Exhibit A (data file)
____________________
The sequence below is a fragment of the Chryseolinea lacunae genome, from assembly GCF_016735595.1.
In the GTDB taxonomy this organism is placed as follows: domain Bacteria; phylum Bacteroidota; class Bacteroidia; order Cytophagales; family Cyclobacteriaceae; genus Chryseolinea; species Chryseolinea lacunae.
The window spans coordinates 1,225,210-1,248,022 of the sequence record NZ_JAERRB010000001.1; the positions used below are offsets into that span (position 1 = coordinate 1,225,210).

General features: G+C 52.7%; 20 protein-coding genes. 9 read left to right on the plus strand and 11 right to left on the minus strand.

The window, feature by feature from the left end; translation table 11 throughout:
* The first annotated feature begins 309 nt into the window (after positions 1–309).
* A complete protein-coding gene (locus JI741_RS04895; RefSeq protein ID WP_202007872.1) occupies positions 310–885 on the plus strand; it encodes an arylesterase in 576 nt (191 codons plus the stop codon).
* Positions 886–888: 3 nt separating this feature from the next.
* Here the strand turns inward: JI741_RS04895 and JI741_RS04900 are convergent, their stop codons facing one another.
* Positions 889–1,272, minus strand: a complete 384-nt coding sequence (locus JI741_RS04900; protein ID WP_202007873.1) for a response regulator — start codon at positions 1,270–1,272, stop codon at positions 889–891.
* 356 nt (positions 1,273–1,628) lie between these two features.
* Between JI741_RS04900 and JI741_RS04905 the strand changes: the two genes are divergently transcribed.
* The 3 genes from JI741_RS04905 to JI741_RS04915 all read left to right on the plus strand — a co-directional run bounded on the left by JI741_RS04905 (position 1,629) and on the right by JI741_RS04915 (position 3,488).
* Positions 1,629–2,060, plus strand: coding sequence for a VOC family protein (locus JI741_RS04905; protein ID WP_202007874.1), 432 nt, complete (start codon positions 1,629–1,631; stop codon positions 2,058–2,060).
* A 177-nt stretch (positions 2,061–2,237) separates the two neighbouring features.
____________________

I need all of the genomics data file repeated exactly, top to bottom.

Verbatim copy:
The sequence below is a fragment of the Chryseolinea lacunae genome, from assembly GCF_016735595.1.
In the GTDB taxonomy this organism is placed as follows: domain Bacteria; phylum Bacteroidota; class Bacteroidia; order Cytophagales; family Cyclobacteriaceae; genus Chryseolinea; species Chryseolinea lacunae.
The window spans coordinates 1,225,210-1,248,022 of the sequence record NZ_JAERRB010000001.1; the positions used below are offsets into that span (position 1 = coordinate 1,225,210).

General features: G+C 52.7%; 20 protein-coding genes. 9 read left to right on the plus strand and 11 right to left on the minus strand.

The window, feature by feature from the left end; translation table 11 throughout:
* The first annotated feature begins 309 nt into the window (after positions 1–309).
* A complete protein-coding gene (locus JI741_RS04895; RefSeq protein ID WP_202007872.1) occupies positions 310–885 on the plus strand; it encodes an arylesterase in 576 nt (191 codons plus the stop codon).
* Positions 886–888: 3 nt separating this feature from the next.
* Here the strand turns inward: JI741_RS04895 and JI741_RS04900 are convergent, their stop codons facing one another.
* Positions 889–1,272, minus strand: a complete 384-nt coding sequence (locus JI741_RS04900; protein ID WP_202007873.1) for a response regulator — start codon at positions 1,270–1,272, stop codon at positions 889–891.
* 356 nt (positions 1,273–1,628) lie between these two features.
* Between JI741_RS04900 and JI741_RS04905 the strand changes: the two genes are divergently transcribed.
* The 3 genes from JI741_RS04905 to JI741_RS04915 all read left to right on the plus strand — a co-directional run bounded on the left by JI741_RS04905 (position 1,629) and on the right by JI741_RS04915 (position 3,488).
* Positions 1,629–2,060, plus strand: coding sequence for a VOC family protein (locus JI741_RS04905; protein ID WP_202007874.1), 432 nt, complete (start codon positions 1,629–1,631; stop codon positions 2,058–2,060).
* A 177-nt stretch (positions 2,061–2,237) separates the two neighbouring features.